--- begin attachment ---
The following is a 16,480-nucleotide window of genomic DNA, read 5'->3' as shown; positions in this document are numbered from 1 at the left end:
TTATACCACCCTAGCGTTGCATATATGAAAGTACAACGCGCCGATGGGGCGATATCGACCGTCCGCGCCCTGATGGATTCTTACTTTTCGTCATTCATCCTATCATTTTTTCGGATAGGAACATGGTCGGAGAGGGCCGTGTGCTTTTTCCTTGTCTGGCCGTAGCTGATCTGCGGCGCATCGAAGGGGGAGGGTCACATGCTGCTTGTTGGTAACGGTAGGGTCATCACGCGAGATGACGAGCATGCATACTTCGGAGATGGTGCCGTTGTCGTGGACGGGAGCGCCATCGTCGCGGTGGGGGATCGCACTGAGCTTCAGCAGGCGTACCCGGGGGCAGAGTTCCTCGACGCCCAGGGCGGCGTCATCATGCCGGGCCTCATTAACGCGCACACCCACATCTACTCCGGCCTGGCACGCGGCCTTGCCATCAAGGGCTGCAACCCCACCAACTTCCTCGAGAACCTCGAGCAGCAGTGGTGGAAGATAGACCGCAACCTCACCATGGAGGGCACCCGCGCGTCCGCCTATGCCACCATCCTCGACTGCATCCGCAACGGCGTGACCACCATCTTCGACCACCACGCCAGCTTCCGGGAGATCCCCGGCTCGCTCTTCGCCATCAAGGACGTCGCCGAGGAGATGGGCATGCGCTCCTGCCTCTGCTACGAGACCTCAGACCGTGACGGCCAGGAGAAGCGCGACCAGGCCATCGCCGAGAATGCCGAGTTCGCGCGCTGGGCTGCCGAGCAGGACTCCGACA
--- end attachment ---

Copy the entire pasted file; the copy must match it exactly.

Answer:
The following is a 16,480-nucleotide window of genomic DNA, read 5'->3' as shown; positions in this document are numbered from 1 at the left end:
TTATACCACCCTAGCGTTGCATATATGAAAGTACAACGCGCCGATGGGGCGATATCGACCGTCCGCGCCCTGATGGATTCTTACTTTTCGTCATTCATCCTATCATTTTTTCGGATAGGAACATGGTCGGAGAGGGCCGTGTGCTTTTTCCTTGTCTGGCCGTAGCTGATCTGCGGCGCATCGAAGGGGGAGGGTCACATGCTGCTTGTTGGTAACGGTAGGGTCATCACGCGAGATGACGAGCATGCATACTTCGGAGATGGTGCCGTTGTCGTGGACGGGAGCGCCATCGTCGCGGTGGGGGATCGCACTGAGCTTCAGCAGGCGTACCCGGGGGCAGAGTTCCTCGACGCCCAGGGCGGCGTCATCATGCCGGGCCTCATTAACGCGCACACCCACATCTACTCCGGCCTGGCACGCGGCCTTGCCATCAAGGGCTGCAACCCCACCAACTTCCTCGAGAACCTCGAGCAGCAGTGGTGGAAGATAGACCGCAACCTCACCATGGAGGGCACCCGCGCGTCCGCCTATGCCACCATCCTCGACTGCATCCGCAACGGCGTGACCACCATCTTCGACCACCACGCCAGCTTCCGGGAGATCCCCGGCTCGCTCTTCGCCATCAAGGACGTCGCCGAGGAGATGGGCATGCGCTCCTGCCTCTGCTACGAGACCTCAGACCGTGACGGCCAGGAGAAGCGCGACCAGGCCATCGCCGAGAATGCCGAGTTCGCGCGCTGGGCTGCCGAGCAGGACTCCGACA